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New Principals Have a Steep Learning Curve. Could Apprenticeships Help?

Educators on track to become principals don’t often get the full gamut of leadership experience before they take up the complex and ever-changing role in charge of a school. The learning curve—from teaching to leading—is steep and has become even more so as the pandemic has worsened ongoing challenges like absenteeism, poor mental health, and cellphone use.

To ease this transition and prepare a robust pipeline of school leaders, states are increasingly turning to “grow-your-own” principal apprenticeship programs.

In July 2023, the U.S. Department of Labor approved school principals as an occupation eligible for federal apprenticeship programs, meaning states can now leverage federal and state dollars to support a masters-level degree for apprentices, and give them the kind of on-the-job training and mentorship that isn’t always a part of traditional degree programs.

North Dakota was the first state to create its principal apprenticeship when the federal approval came in July 2023.

“We began planning as soon as we submitted our request to the Department of Labor in January 2023,” said North Dakota’s state superintendent, Kirsten Baesler. “We anticipated we’d get the approval, so we were able to stand up the program quickly.” North Dakota’s state education agency and the National Grow Your Own Center, a national nonprofit that provides technical assistance to districts that want to launch their own educator apprenticeships, were behind the initial application.

The approval has now paved the way for other states to begin the process of setting up their own apprenticeship programs—including Ohio and Rhode Island.

The motivation for North Dakota was triggered by a teacher retention problem, said Baesler. Effective leaders could help address this challenge, but Baesler and her team found that aspiring principals often completed their coursework over the summer and at night and didn’t get much actual coaching before being “thrown” into principal positions.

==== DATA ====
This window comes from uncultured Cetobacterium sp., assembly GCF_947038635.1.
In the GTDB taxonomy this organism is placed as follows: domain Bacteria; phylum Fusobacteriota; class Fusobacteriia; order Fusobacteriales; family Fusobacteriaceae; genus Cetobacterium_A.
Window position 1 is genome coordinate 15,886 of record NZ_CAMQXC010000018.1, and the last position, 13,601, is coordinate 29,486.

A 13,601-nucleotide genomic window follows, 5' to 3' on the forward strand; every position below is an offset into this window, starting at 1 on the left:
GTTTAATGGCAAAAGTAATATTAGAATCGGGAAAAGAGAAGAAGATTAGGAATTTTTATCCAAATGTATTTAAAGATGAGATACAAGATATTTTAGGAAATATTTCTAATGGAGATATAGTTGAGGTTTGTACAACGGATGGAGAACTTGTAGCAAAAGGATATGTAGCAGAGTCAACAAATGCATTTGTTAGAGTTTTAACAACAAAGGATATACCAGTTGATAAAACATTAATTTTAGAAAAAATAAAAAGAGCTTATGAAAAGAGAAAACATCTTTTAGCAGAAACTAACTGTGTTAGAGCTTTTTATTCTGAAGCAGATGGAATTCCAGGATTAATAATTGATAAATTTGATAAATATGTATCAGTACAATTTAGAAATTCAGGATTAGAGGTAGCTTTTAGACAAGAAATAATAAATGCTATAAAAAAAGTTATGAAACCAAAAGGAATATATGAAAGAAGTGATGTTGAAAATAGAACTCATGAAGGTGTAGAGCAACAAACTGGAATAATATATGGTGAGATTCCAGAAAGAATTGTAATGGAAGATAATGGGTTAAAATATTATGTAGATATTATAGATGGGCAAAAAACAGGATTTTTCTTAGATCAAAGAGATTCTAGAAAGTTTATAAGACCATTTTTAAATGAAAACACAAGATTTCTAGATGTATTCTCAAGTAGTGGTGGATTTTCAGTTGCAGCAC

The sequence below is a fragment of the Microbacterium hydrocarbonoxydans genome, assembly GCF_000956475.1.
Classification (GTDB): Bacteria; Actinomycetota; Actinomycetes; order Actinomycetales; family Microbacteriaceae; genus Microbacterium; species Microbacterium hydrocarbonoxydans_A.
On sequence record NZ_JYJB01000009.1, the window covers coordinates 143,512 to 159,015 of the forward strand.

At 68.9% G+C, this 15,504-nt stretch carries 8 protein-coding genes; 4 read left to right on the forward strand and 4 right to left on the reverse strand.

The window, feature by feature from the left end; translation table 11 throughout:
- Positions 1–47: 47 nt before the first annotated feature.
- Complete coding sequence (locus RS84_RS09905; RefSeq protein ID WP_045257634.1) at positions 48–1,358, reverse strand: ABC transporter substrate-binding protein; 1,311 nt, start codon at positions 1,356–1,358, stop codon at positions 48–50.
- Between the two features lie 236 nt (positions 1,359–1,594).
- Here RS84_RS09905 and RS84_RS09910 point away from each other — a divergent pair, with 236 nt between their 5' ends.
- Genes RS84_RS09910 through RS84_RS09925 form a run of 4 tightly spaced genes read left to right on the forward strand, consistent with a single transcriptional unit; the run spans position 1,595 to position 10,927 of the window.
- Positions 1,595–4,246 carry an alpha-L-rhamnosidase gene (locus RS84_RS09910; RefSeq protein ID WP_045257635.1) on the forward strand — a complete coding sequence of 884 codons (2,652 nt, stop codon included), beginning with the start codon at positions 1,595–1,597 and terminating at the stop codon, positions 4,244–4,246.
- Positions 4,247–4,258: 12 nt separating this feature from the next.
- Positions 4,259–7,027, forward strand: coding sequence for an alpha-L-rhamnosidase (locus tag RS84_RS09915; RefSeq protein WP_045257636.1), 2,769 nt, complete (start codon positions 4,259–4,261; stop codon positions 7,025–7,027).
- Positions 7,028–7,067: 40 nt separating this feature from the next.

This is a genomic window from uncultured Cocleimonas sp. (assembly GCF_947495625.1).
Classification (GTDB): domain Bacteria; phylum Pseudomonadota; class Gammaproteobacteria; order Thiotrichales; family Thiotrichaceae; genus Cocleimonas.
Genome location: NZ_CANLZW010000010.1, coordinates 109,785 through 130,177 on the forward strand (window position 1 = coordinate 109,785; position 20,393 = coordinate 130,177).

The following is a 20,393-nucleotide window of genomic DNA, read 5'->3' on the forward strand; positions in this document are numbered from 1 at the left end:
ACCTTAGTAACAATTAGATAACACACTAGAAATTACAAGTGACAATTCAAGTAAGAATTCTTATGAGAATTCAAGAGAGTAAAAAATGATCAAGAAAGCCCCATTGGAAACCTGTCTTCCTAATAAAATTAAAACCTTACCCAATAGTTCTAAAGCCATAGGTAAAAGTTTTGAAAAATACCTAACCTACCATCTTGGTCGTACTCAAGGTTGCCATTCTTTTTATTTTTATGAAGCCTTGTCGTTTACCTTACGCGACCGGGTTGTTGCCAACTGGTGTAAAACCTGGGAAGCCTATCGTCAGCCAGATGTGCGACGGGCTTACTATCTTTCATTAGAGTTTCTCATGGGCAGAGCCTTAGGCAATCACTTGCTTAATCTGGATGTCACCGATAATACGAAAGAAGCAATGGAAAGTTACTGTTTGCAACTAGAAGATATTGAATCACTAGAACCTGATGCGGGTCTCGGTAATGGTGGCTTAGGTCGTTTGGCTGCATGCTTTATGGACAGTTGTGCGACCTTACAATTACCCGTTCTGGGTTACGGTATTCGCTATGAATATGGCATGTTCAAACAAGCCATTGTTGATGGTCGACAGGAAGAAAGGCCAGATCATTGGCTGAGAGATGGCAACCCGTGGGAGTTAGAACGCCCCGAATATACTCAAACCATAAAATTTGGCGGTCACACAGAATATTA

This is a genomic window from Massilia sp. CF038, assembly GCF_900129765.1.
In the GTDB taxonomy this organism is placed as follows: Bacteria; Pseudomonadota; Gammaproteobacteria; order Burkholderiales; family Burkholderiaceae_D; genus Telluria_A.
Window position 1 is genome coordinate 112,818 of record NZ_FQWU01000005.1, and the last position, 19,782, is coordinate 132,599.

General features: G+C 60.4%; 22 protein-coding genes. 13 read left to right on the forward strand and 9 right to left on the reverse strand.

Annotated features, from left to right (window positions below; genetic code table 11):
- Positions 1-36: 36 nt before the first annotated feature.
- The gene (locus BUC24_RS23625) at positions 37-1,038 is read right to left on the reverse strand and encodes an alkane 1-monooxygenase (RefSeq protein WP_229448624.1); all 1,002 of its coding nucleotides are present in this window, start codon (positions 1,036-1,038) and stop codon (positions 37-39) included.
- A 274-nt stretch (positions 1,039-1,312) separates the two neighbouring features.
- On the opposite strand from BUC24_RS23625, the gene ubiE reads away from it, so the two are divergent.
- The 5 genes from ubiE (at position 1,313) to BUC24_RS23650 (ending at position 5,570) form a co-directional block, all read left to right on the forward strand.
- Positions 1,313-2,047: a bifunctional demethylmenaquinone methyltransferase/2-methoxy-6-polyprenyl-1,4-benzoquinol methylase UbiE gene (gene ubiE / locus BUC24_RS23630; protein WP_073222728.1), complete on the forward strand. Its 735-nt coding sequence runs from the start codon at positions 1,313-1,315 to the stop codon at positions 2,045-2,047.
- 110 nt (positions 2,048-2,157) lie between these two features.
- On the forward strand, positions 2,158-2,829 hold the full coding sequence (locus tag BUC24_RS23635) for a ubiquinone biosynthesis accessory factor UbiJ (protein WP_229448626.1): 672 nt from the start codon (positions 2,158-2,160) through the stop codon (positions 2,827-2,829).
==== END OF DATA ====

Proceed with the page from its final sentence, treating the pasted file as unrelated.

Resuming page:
Almost a year in, the state’s new apprenticeship program has supported 21 candidates in three school districts as they’ve pursued leadership training. Over one year, the apprentices have worked toward an advanced degree in school leadership from North Dakota State University and received hands-on training from a mentor principal in their schools. These apprentices are working full-time, paid positions as assistant principals, or other leadership positions such as instructional coaches or dean of students.

Baesler and a state-level team have released a “playbook” on the key steps to launching a home-grown principal apprenticeship.

The playbook details an organizational structure for rolling out the program, the eligibility criteria for a university partner, and specific educational goals that the state has, like introducing personalized learning for all students.

For a successful principal apprenticeship program, identify key roles quickly

Baesler’s team worked with the National Grow Your Own Center to build broad support from all types of national organizations, including the elementary and secondary school principals’ associations, state-level teachers’ unions, and the National Education Association, the nation’s largest teachers’ union.

That support simplified the path to federal approval, said David Donaldson, the founder and managing partner of the National Grow Your Own Center.